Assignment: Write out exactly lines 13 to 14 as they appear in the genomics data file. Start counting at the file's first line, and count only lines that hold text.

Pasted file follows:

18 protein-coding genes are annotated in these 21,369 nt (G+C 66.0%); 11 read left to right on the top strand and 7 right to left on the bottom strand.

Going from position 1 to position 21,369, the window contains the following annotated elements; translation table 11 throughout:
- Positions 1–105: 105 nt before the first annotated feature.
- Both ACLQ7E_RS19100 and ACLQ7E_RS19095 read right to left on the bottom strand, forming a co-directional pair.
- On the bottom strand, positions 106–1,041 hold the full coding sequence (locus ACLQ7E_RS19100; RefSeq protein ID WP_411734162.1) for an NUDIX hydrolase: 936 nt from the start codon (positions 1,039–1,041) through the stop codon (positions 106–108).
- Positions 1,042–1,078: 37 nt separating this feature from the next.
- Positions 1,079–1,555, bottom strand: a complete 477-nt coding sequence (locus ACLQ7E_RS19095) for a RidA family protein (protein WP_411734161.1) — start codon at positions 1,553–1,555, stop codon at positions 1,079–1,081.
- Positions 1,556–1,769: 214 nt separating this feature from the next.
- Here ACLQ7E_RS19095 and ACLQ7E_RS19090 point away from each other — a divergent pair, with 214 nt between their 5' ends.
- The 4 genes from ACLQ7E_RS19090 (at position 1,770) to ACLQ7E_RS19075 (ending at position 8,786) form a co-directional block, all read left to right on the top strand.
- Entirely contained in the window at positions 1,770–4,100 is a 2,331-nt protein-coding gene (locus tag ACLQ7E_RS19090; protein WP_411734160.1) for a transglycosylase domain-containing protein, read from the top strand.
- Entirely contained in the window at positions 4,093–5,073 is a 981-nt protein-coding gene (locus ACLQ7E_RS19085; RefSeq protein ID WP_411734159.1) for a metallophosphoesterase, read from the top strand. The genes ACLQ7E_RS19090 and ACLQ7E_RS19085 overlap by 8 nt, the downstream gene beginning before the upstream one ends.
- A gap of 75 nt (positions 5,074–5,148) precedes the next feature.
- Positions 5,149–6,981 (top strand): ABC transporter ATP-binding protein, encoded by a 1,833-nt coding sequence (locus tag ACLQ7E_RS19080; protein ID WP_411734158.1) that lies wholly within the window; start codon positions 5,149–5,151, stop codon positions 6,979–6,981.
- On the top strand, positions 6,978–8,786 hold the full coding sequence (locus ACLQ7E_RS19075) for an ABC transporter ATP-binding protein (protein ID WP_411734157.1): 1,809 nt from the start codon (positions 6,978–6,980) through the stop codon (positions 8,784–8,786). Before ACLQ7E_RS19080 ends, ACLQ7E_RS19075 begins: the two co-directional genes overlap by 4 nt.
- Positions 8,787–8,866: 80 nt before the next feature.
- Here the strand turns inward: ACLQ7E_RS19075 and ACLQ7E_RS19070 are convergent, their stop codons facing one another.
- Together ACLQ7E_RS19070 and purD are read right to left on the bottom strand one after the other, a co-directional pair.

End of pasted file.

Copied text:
- A gap of 75 nt (positions 5,074–5,148) precedes the next feature.
- Positions 5,149–6,981 (top strand): ABC transporter ATP-binding protein, encoded by a 1,833-nt coding sequence (locus tag ACLQ7E_RS19080; protein ID WP_411734158.1) that lies wholly within the window; start codon positions 5,149–5,151, stop codon positions 6,979–6,981.